walter russell mead peter berger lilia shevtsova adam garfinkle andrew a. michta
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Published on: December 3, 2013
Advantage: Russia
The Great Ukrainian Knife Fight

The Ukraine story, one of the most important geopolitical events of the past few years, is still up in the air. Right now, Russia has the advantage but with protestors swarming the streets of Kiev and President Yanukovych away in China, anything could happen.

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  • qet

    Dear Via Meadia: Your “baguette” line is brilliant. But by my count, you have used it on no fewer than three separate occasions in the past week. I think I speak for all commenters when I say, “Enough already!”

    • rheddles

      Or we could call him Bard’s baguette.

  • S.C. Schwarz

    What we are witnessing is the fall of the West. This is only a small step, but these small steps add up.

    • Andrew Allison

      Pace Gibbon, the small steps represent the Decline; the Fall will come a little later.

      • S.C. Schwarz

        Well put.

    • Jacksonian_Libertarian

      Every time America hits a speed bump, someone starts screaming that America is in decline, and every time they’re wrong. We as American’s are the most self critical people in the world, we see every one of our own flaws in Technicolor detail, while seeing only other nations strengths and none of their multitude of weaknesses.

      • Jim__L

        The fact that we so frequently proceed to correct those weaknesses is the source of our strength.

      • S.C. Schwarz

        There is nothing inevitable about the continued success of the US. Counties make choices and, over time, those choices can have major consequences. Contrast the fate of countries that make bad choices, such as Argentina, with those that make good choices, such as South Korea. I suspect, over the last 20 years or so, we have made more bad choices than good ones.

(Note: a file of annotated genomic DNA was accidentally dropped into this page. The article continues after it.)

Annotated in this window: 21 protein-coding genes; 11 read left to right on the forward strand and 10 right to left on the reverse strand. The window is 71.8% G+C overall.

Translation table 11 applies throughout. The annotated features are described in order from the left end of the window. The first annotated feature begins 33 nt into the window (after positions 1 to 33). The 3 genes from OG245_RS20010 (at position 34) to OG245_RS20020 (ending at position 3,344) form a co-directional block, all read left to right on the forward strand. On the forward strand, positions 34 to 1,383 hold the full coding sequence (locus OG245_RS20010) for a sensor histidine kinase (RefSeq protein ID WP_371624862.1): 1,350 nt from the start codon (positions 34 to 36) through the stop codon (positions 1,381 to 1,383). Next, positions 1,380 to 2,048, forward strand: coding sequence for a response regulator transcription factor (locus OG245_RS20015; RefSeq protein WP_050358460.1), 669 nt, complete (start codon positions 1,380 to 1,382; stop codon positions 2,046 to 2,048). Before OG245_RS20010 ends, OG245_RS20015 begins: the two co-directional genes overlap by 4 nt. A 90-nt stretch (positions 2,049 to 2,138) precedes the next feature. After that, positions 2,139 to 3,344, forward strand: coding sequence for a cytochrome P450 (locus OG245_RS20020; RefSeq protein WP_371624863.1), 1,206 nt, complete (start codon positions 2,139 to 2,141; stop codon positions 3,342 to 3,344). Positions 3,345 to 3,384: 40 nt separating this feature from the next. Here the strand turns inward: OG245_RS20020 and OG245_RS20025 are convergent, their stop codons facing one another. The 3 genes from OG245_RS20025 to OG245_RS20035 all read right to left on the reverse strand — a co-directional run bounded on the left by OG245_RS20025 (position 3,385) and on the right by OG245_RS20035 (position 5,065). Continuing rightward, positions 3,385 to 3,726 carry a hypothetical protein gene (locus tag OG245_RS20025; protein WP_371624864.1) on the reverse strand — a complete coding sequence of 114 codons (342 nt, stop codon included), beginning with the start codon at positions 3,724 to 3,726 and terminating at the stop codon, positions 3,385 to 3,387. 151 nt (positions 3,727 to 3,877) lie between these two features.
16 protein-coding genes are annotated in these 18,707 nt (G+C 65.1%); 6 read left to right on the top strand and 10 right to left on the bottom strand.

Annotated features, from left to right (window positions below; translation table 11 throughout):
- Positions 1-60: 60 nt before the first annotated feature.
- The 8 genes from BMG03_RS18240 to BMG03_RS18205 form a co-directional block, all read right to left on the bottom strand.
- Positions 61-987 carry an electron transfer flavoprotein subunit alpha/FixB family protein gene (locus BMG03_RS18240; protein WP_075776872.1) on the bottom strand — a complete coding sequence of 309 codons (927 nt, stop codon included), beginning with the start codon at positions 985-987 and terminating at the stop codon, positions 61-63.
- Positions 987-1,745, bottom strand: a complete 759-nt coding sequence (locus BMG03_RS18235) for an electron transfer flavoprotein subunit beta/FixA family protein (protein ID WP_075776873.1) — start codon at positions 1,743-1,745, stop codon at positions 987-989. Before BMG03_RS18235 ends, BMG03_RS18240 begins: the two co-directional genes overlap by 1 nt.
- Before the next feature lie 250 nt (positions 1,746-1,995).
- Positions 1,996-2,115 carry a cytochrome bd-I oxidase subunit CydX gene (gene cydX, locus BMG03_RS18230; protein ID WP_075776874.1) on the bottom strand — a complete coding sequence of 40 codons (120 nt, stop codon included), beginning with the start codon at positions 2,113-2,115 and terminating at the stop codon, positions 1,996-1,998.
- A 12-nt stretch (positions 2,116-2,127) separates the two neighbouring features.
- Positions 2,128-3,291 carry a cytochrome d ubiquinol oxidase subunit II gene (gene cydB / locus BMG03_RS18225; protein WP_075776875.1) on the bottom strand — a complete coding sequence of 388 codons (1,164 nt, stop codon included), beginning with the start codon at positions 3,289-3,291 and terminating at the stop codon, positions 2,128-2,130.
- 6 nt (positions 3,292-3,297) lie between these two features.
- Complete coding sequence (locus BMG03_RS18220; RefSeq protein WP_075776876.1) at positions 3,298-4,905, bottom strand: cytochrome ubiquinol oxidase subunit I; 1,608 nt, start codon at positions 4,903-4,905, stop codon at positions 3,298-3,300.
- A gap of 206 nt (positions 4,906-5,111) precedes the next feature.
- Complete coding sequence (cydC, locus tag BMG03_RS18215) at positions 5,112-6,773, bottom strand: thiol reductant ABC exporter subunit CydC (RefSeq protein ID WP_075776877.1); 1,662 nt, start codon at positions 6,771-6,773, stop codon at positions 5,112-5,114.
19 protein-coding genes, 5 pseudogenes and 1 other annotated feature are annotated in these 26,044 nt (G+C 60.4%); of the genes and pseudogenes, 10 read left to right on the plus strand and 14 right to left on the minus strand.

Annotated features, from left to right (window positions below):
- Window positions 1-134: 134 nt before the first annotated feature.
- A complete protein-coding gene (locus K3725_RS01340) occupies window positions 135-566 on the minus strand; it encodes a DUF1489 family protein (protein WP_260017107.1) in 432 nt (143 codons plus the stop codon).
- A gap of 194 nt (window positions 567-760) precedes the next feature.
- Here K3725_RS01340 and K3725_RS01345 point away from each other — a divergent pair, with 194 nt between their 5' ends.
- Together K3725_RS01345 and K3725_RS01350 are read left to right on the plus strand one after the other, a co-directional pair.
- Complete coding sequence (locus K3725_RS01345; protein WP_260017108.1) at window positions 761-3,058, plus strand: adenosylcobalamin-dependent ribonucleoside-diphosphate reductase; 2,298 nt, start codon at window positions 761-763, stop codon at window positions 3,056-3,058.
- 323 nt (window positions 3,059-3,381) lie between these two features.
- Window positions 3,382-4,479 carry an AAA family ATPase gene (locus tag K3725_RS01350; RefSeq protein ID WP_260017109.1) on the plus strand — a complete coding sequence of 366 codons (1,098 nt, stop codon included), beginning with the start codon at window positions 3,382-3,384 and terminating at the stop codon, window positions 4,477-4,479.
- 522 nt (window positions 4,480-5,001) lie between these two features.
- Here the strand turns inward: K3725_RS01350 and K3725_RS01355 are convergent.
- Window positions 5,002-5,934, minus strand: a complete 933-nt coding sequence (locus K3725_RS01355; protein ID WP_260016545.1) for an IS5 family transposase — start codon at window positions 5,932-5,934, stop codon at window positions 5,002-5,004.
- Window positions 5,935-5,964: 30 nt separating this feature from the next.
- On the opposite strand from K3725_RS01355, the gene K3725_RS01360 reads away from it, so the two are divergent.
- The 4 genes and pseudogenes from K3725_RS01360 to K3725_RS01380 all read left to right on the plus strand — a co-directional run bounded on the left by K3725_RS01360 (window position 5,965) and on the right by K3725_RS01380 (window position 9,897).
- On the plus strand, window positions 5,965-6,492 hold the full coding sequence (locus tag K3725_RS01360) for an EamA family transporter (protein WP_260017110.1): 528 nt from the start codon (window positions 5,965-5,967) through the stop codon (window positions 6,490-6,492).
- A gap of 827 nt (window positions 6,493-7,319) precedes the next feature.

• Gene

    I enjoy keeping up with these issues of balance of power, national interests and how one international player gains “advantage” over another. I also “get” why these things are important, but only inchoately.

    It would be very valuable if someone like our host would spell out, in much more concrete terms, what is at stake in these matters and relate it down to the level of the average citizen. It would be helpful to frame the argument in a way that would have impact on people prone to either ignoring such matters, and/or especially those people prone to adopt a reflexively isolationist attitude.

    • Nick Bidler

      Let me give it a go:

      The average human will feel a differnence measured in fractions of a cent. Over a country, that adds up to trillions upon trillions of fractons of a cent.

      • Jim__L

        It’s not just economic risk. The idea that we have eliminated War from the human condition is staggeringly dangerous.

        The fact that Obama and the Democrats have effectively abandoned the Pax Americana is staggeringly irreponsible. Unless we can turn things around in the very near future, historians a hundred years from now will be fully justified in pinning on Barack Obama, Nancy Pelosi, Harry Reid, and Barney Frank whatever chaos, death, and destruction the next decades have in store.